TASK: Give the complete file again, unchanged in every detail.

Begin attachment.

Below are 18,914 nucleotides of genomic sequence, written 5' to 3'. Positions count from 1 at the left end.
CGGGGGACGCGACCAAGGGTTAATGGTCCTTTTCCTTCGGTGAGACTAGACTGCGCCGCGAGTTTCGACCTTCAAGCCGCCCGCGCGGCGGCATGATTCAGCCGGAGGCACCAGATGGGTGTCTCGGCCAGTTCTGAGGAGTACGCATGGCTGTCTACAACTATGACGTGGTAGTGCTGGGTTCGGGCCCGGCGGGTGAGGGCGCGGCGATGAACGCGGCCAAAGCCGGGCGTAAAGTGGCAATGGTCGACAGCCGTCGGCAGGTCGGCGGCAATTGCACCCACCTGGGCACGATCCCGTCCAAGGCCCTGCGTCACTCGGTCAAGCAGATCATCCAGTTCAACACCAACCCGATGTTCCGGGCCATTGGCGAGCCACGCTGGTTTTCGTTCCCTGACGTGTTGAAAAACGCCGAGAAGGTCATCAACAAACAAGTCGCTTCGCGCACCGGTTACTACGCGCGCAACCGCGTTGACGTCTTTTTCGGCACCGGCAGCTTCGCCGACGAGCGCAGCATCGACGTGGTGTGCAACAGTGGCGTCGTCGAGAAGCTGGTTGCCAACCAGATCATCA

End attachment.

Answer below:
Below are 18,914 nucleotides of genomic sequence, written 5' to 3'. Positions count from 1 at the left end.
CGGGGGACGCGACCAAGGGTTAATGGTCCTTTTCCTTCGGTGAGACTAGACTGCGCCGCGAGTTTCGACCTTCAAGCCGCCCGCGCGGCGGCATGATTCAGCCGGAGGCACCAGATGGGTGTCTCGGCCAGTTCTGAGGAGTACGCATGGCTGTCTACAACTATGACGTGGTAGTGCTGGGTTCGGGCCCGGCGGGTGAGGGCGCGGCGATGAACGCGGCCAAAGCCGGGCGTAAAGTGGCAATGGTCGACAGCCGTCGGCAGGTCGGCGGCAATTGCACCCACCTGGGCACGATCCCGTCCAAGGCCCTGCGTCACTCGGTCAAGCAGATCATCCAGTTCAACACCAACCCGATGTTCCGGGCCATTGGCGAGCCACGCTGGTTTTCGTTCCCTGACGTGTTGAAAAACGCCGAGAAGGTCATCAACAAACAAGTCGCTTCGCGCACCGGTTACTACGCGCGCAACCGCGTTGACGTCTTTTTCGGCACCGGCAGCTTCGCCGACGAGCGCAGCATCGACGTGGTGTGCAACAGTGGCGTCGTCGAGAAGCTGGTTGCCAACCAGATCATCA